Sunday, May 10, 2009

Some of the Nicest Things Ever Written Describing Me (Contra Negative Stereotypes of Apologists as Human Beings)


Dave & Judy Armstrong and first two sons (both now over 6 feet tall!): April 1995

I just returned from a ten-day vacation down south (partially described in my "musical pilgrimage post). In the last two days, my family and I visited a very nice woman (Becky) who is a regular on the Coming Home Network forums, where I am the head moderator.

In a recent thread on the forum she has described yours truly and my family in a super-kind fashion: so much so that I was both humbled and embarrassed reading it. I wouldn't even mention it here, but for the fact that it is such a completely different appraisal from the nonsense written about me that commonly gets bandied about on the Internet from folks who have never met me; make no attempt whatever to get to know me as a person, differ theologically, and have axes to grind for whatever reason. I also got a kick out of the comments from a few folks about one recent portrait photo of mine where I had a "serious" expression, and what this suggested about my persona.

I (like everyone else) have many faults: not mentioned in this description of me. I am well aware of them, freely admit them, and make no attempt to conceal what they are. My wife and family know full well what they are! At the same time, some criticisms I regularly receive on the Internet (for various reasons: some mentioned above) are 100% dead wrong, and have not the slightest shred of truth to them. Some arise from personal grudges: from folks who are angry about having been critiqued or whatever (happens all the time in apologetics, unfortunately). Some come from stereotypes of the apologist, or as a result of the limitations of the written medium. Others arise from sad, unresolved misunderstandings, as will inevitably occur at times wherever people get together, as a result of the human condition.

There are many whoppers floating around (recently I had some fun compiling them into a Top Ten list: you'll quickly get the idea of the nature of them). Try to picture yourself being the recipient of this sort of "criticism" and imagine what you would feel like. I'm well used to it (believe me!) and it really doesn't bother me in any serious way, but on the other hand it is never pleasant to be lied about (even privately, let alone publicly).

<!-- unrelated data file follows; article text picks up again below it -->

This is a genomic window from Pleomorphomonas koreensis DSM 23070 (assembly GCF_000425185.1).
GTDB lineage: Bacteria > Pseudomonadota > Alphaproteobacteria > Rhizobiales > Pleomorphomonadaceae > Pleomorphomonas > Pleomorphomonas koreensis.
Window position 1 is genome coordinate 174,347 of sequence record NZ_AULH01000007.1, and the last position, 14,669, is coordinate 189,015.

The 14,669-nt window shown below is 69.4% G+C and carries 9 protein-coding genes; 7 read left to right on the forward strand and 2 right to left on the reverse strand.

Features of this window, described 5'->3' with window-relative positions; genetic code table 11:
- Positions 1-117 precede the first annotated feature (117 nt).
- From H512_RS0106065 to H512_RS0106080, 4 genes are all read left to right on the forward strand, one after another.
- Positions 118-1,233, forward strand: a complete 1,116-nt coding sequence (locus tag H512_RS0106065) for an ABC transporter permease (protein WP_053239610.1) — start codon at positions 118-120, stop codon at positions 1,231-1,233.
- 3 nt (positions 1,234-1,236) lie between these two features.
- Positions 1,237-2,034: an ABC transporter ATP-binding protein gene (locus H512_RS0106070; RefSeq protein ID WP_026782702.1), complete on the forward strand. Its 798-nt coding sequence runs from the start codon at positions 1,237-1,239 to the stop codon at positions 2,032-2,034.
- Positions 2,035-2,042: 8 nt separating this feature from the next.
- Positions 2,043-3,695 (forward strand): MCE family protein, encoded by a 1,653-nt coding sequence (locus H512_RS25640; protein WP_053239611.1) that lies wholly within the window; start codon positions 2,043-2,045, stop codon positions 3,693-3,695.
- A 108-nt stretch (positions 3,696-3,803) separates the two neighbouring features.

The current positive description (for what it is worth) at least has the reality of a live encounter in person, with a human being's description of what it was like to meet yours truly, and the impression they had, rather than based on wholly silly, illogically deductive speculation of what a person allegedly is like, often based on the most cynical approach imaginable, for motivations of smearing and character assassination, and defense of one's own party affiliation at all costs, including truth.

Another ultra-charitable and kind post of this nature was written by my friend Pedro Vega (with approval from my friend Pat Madrid; see also my own reaction) when he stopped by the Detroit area a few years ago for a visit, in-between his business dealings. I figure that if I must be subjected to a stream of malicious slander from certain predictable circles, then it is only fair that once in a while folks get to read something different, so they can form a more accurate impression of what I am about. In that sense, it is not improper for me to point out when a nice assessment is made, though I am not completely comfortable doing it, because the motivation can easily be misunderstood, and I suspect that even this post will probably be wrongly perceived (even perhaps mocked) by some of the usual suspects. Oh well: what else is new?

That said, I hasten to add that it would be as unbalanced to read only the nice, positive stuff as it would be to read the extreme criticisms; but comparing both (at the very least) would allow one to draw their own conclusions, per my own constant emphasis of reading both sides of any given issue. Meanwhile, God is my ultimate judge. He knows my heart and all my failings and shortcomings and He knows this about everyone. In that sense we can never be overly concerned with either flattery or stinging, unjust criticisms. If we find a few human beings (even just one) who truly understand the real person that we are: warts and all, and accept and love us, then we're in a good place. But we all can rest in the joyous assurance that God both truly knows and understands and loves us, whatever human beings may think: good or ill. And that is a wonderful thing and a fabulous aspect of Christianity: one of many many such.

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